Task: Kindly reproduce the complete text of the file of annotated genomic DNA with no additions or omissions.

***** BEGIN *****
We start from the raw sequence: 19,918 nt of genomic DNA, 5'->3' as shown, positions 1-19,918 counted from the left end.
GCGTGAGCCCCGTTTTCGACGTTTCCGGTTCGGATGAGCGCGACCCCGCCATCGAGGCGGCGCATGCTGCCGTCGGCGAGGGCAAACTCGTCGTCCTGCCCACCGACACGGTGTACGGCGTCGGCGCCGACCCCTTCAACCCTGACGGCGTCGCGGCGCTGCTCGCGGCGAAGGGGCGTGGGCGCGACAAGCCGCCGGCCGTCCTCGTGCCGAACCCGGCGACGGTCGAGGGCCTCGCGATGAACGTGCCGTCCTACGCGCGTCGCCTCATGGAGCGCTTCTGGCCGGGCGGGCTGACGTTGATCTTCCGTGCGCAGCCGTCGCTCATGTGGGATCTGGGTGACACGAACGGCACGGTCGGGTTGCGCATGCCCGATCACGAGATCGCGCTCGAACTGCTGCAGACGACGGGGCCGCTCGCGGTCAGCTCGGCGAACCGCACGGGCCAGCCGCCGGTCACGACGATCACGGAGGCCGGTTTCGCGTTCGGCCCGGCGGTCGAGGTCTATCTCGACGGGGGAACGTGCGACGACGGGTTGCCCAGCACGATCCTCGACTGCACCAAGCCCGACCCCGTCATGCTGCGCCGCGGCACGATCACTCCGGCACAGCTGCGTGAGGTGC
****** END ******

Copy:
We start from the raw sequence: 19,918 nt of genomic DNA, 5'->3' as shown, positions 1-19,918 counted from the left end.
GCGTGAGCCCCGTTTTCGACGTTTCCGGTTCGGATGAGCGCGACCCCGCCATCGAGGCGGCGCATGCTGCCGTCGGCGAGGGCAAACTCGTCGTCCTGCCCACCGACACGGTGTACGGCGTCGGCGCCGACCCCTTCAACCCTGACGGCGTCGCGGCGCTGCTCGCGGCGAAGGGGCGTGGGCGCGACAAGCCGCCGGCCGTCCTCGTGCCGAACCCGGCGACGGTCGAGGGCCTCGCGATGAACGTGCCGTCCTACGCGCGTCGCCTCATGGAGCGCTTCTGGCCGGGCGGGCTGACGTTGATCTTCCGTGCGCAGCCGTCGCTCATGTGGGATCTGGGTGACACGAACGGCACGGTCGGGTTGCGCATGCCCGATCACGAGATCGCGCTCGAACTGCTGCAGACGACGGGGCCGCTCGCGGTCAGCTCGGCGAACCGCACGGGCCAGCCGCCGGTCACGACGATCACGGAGGCCGGTTTCGCGTTCGGCCCGGCGGTCGAGGTCTATCTCGACGGGGGAACGTGCGACGACGGGTTGCCCAGCACGATCCTCGACTGCACCAAGCCCGACCCCGTCATGCTGCGCCGCGGCACGATCACTCCGGCACAGCTGCGTGAGGTGC